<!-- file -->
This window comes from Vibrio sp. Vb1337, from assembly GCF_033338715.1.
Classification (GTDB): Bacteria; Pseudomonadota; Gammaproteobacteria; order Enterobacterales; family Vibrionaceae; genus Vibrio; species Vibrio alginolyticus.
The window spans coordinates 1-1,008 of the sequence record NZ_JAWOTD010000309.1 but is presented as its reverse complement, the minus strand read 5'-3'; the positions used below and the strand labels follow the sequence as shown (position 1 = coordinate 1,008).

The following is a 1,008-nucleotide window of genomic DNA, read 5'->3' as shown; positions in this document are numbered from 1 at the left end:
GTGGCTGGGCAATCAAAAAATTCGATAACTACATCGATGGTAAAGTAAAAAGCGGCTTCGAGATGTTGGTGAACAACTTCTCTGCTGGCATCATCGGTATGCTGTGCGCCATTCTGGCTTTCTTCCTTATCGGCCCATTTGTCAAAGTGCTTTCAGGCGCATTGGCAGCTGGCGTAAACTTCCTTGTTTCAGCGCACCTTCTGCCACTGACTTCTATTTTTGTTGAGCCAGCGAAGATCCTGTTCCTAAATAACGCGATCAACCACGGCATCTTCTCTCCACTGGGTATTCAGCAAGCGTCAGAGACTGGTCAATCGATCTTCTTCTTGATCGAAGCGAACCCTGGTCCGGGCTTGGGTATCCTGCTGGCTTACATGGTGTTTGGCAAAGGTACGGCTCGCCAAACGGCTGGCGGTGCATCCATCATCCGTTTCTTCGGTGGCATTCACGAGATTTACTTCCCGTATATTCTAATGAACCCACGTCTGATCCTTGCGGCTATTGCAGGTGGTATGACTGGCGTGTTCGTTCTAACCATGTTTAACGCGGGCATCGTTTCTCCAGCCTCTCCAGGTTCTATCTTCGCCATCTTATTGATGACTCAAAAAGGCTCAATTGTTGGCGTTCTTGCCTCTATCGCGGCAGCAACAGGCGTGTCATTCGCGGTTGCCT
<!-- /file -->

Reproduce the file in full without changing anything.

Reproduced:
This window comes from Vibrio sp. Vb1337, from assembly GCF_033338715.1.
Classification (GTDB): Bacteria; Pseudomonadota; Gammaproteobacteria; order Enterobacterales; family Vibrionaceae; genus Vibrio; species Vibrio alginolyticus.
The window spans coordinates 1-1,008 of the sequence record NZ_JAWOTD010000309.1 but is presented as its reverse complement, the minus strand read 5'-3'; the positions used below and the strand labels follow the sequence as shown (position 1 = coordinate 1,008).

The following is a 1,008-nucleotide window of genomic DNA, read 5'->3' as shown; positions in this document are numbered from 1 at the left end:
GTGGCTGGGCAATCAAAAAATTCGATAACTACATCGATGGTAAAGTAAAAAGCGGCTTCGAGATGTTGGTGAACAACTTCTCTGCTGGCATCATCGGTATGCTGTGCGCCATTCTGGCTTTCTTCCTTATCGGCCCATTTGTCAAAGTGCTTTCAGGCGCATTGGCAGCTGGCGTAAACTTCCTTGTTTCAGCGCACCTTCTGCCACTGACTTCTATTTTTGTTGAGCCAGCGAAGATCCTGTTCCTAAATAACGCGATCAACCACGGCATCTTCTCTCCACTGGGTATTCAGCAAGCGTCAGAGACTGGTCAATCGATCTTCTTCTTGATCGAAGCGAACCCTGGTCCGGGCTTGGGTATCCTGCTGGCTTACATGGTGTTTGGCAAAGGTACGGCTCGCCAAACGGCTGGCGGTGCATCCATCATCCGTTTCTTCGGTGGCATTCACGAGATTTACTTCCCGTATATTCTAATGAACCCACGTCTGATCCTTGCGGCTATTGCAGGTGGTATGACTGGCGTGTTCGTTCTAACCATGTTTAACGCGGGCATCGTTTCTCCAGCCTCTCCAGGTTCTATCTTCGCCATCTTATTGATGACTCAAAAAGGCTCAATTGTTGGCGTTCTTGCCTCTATCGCGGCAGCAACAGGCGTGTCATTCGCGGTTGCCT